The government today asked traders and businesses to immediately issue advertisements informing the public about increase in maximum retail price (MRP) on mass consumption products post implementation of GST. To clear pre-GST stocks, the government had earlier this week allowed use of dual stickers reflecting the new rate along side the old printed price of a product for three months. Revenue Secretary Hasmukh Adhia said the law provides for indicating the maximum retail price (MRP) of a product clearly on every product. With rates of some products undergoing change because of alteration in incidence of taxation involving over a dozen central and state levies unifying into the Goods and Services Tax, there is a requirement as per law to indicate the new rate clearly. Adhia said that to tide over the problem of changing printed MRP on unsold pre-GST stock, the government has allowed pastable stickers with new rates.
“I would appeal to traders that it is not a very difficult job to paste stickers. The sooner they do it, the better it is for them,” he said at the second GST Master Class here. For items of mass consumption, the revised MRP has to be advertised in two local newspapers. “Supposing it (the commodity) is an item of mass consumption, then immediately the revised MRP should be advertised in newspapers. Inform the people through advertisements. And sooner they paste the revised MRP on the product (the better it is),” he said.
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He, however, stopped short of stating the legal provisions that would apply in case of non-compliance. Besides, to help businesses find the HSN code applicable for various commodities under the GST regime, the CBEC has launched on its website a search option by which they can find out the code by just typing the name of the product. Harmonized System Nomenclature (HSN) code is used to classify goods for taxation purpose.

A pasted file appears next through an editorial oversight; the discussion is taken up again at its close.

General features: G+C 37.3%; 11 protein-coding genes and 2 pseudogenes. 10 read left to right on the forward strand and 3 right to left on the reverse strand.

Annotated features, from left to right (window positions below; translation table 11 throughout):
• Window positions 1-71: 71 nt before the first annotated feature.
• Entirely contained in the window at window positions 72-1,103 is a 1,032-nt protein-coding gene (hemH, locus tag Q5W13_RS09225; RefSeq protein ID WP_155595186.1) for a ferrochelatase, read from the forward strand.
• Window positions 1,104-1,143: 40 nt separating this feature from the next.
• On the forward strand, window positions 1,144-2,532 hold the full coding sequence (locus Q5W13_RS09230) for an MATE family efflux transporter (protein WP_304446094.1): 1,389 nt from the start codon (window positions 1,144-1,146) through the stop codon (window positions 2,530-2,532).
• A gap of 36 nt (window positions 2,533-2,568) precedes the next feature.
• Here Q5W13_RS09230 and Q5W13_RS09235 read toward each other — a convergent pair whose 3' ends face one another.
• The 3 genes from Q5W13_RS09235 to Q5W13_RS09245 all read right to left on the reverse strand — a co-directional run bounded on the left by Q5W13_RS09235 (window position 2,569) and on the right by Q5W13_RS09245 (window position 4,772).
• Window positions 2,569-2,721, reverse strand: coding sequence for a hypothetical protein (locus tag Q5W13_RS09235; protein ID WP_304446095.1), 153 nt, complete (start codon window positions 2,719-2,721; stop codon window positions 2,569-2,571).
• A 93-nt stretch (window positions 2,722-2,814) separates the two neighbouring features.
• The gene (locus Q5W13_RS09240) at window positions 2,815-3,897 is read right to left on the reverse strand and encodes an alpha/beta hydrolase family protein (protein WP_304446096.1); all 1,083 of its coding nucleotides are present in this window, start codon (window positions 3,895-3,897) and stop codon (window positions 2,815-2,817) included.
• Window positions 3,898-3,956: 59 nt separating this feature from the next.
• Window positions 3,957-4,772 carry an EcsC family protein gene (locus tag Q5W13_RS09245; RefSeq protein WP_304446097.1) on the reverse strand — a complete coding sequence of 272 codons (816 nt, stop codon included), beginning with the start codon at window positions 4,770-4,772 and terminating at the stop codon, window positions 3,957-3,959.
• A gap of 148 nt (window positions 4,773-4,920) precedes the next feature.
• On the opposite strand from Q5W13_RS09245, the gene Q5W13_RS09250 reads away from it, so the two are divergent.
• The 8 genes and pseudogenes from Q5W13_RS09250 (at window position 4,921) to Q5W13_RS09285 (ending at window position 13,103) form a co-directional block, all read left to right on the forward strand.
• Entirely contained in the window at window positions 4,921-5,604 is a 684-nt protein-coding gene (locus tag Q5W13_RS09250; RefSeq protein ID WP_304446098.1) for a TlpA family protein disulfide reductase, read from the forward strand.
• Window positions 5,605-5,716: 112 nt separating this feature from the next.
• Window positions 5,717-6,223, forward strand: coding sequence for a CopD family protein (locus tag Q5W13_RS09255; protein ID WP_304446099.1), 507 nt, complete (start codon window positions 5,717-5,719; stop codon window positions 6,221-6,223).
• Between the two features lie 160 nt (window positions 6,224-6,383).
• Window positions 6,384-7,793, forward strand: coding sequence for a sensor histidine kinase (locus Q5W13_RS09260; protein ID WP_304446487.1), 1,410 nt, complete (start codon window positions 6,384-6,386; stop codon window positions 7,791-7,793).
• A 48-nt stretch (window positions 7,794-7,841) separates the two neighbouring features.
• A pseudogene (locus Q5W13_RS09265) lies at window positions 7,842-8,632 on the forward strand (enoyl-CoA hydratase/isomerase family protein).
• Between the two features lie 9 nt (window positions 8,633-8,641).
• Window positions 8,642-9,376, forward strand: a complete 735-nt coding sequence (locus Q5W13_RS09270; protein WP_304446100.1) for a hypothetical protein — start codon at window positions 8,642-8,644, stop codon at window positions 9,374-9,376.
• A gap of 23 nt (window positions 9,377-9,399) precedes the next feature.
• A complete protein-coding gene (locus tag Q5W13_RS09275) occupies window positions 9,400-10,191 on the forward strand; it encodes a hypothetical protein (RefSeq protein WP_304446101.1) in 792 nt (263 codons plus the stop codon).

Adhia said that there are over 11,000 commodities and all of them have specific HSN codes which may run up to 8 digits in some cases. “To make it easy for businesses, the CBEC has launched on its website a search option wherein businesses can just type the product they are searching for and get the HSN code,” Adhia said. Businesses with turnover of up to Rs 1.5 crore need not quote HSN code in the invoices GST, but those above the limit will have to do so.
Adhia said there is no prescribed format that businesses have to follow while raising an invoice in the GST regime. However, details like GSTIN of the trader and the amount of the bill would have to be clearly specified. In a relief to traders, there is no compulsion on issuing a digitised bill, as a manual invoice will also hold good. Adhia said that issuing an invoice is not necessary if the transaction is below Rs 200. However, the trader needs to furnish an invoice in case the consumer insists on it or the transaction is B2B (Business to Business). Further, if a business does not have GSTIN or provisional id, then it can transact business using the ‘bill of supply’.